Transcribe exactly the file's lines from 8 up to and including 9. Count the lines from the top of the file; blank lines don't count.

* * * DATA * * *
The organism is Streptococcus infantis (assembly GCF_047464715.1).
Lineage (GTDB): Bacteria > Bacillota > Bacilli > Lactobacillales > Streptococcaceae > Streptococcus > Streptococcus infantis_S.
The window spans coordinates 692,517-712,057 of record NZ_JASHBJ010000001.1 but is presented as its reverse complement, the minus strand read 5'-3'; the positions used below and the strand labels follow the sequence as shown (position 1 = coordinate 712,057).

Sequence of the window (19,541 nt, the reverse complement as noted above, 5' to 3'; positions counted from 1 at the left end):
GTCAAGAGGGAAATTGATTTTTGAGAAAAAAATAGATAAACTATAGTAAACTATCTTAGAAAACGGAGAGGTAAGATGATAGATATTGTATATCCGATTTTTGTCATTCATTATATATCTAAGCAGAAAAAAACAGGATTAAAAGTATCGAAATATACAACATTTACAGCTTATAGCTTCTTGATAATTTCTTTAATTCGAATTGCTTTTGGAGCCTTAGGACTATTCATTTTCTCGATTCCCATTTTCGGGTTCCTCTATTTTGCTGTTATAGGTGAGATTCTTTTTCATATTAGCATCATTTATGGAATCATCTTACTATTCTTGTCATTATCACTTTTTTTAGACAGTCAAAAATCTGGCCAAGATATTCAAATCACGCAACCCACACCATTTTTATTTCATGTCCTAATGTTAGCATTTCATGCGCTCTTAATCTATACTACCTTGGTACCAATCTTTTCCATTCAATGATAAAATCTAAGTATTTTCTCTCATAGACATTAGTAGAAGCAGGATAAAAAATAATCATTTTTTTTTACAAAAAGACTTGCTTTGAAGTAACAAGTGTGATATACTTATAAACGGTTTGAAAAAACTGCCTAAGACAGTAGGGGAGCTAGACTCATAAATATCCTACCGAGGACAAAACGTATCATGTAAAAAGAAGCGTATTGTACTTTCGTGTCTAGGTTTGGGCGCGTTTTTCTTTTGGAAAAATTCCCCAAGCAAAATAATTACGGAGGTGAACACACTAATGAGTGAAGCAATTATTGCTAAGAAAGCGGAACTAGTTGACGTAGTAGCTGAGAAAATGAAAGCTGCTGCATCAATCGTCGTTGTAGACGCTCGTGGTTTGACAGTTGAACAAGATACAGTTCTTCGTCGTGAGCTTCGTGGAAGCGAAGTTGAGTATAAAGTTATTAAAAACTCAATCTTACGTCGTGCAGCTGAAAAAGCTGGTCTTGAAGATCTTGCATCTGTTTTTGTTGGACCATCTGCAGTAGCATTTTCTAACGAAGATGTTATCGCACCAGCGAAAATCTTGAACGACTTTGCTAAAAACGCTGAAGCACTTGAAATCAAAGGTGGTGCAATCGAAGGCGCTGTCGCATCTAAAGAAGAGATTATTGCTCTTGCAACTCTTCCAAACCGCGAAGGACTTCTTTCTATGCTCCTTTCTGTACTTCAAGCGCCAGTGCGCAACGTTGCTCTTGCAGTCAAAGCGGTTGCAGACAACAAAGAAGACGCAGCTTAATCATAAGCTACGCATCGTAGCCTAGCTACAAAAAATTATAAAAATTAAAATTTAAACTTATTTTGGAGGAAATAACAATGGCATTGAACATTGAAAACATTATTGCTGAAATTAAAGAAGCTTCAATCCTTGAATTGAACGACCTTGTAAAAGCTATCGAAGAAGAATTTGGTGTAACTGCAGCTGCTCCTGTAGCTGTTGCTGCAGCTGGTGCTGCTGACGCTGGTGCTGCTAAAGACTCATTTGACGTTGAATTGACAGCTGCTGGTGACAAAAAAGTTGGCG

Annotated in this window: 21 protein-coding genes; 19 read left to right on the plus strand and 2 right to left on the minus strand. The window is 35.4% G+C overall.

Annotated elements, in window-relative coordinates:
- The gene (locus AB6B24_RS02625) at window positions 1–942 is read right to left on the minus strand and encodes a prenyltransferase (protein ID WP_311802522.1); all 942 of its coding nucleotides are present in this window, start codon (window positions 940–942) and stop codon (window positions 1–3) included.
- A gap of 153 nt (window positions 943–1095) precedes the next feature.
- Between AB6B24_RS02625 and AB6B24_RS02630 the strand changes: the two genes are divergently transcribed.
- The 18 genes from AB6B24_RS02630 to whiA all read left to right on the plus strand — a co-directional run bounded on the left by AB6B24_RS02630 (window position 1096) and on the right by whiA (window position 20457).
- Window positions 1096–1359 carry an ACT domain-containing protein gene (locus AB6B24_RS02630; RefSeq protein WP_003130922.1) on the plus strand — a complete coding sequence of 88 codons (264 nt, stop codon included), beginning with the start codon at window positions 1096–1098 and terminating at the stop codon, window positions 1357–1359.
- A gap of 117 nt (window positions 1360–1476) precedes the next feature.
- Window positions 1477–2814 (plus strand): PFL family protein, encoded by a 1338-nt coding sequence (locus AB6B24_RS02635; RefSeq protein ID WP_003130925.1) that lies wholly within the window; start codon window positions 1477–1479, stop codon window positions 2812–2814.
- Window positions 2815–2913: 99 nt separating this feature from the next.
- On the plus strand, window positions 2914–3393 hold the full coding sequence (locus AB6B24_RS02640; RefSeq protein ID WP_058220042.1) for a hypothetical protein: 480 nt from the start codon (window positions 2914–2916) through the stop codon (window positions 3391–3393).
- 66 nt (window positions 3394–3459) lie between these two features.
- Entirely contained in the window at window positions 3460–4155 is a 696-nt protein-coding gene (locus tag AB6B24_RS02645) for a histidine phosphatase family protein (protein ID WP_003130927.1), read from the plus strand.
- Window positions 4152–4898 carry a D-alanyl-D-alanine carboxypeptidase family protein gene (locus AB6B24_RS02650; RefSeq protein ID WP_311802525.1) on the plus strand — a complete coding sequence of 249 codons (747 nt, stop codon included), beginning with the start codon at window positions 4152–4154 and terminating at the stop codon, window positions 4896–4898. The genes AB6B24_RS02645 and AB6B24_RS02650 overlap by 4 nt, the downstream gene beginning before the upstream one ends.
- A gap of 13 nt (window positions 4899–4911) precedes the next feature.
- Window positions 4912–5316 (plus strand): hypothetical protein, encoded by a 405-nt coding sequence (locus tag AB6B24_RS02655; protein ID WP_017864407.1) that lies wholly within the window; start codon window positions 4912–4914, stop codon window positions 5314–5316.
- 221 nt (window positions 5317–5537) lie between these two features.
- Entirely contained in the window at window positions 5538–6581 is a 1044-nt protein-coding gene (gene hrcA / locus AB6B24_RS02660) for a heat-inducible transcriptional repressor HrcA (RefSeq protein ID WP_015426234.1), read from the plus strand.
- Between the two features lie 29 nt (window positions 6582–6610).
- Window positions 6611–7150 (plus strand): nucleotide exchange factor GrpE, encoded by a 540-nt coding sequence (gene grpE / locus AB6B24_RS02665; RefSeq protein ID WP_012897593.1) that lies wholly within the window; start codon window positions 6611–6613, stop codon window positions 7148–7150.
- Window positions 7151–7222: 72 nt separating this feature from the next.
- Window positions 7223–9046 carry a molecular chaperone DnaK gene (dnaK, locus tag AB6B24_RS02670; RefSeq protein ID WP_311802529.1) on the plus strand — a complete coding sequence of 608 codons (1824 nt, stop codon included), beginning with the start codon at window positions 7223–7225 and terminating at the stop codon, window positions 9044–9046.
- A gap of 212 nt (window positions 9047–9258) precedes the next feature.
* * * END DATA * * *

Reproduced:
- The gene (locus AB6B24_RS02625) at window positions 1–942 is read right to left on the minus strand and encodes a prenyltransferase (protein ID WP_311802522.1); all 942 of its coding nucleotides are present in this window, start codon (window positions 940–942) and stop codon (window positions 1–3) included.
- A gap of 153 nt (window positions 943–1095) precedes the next feature.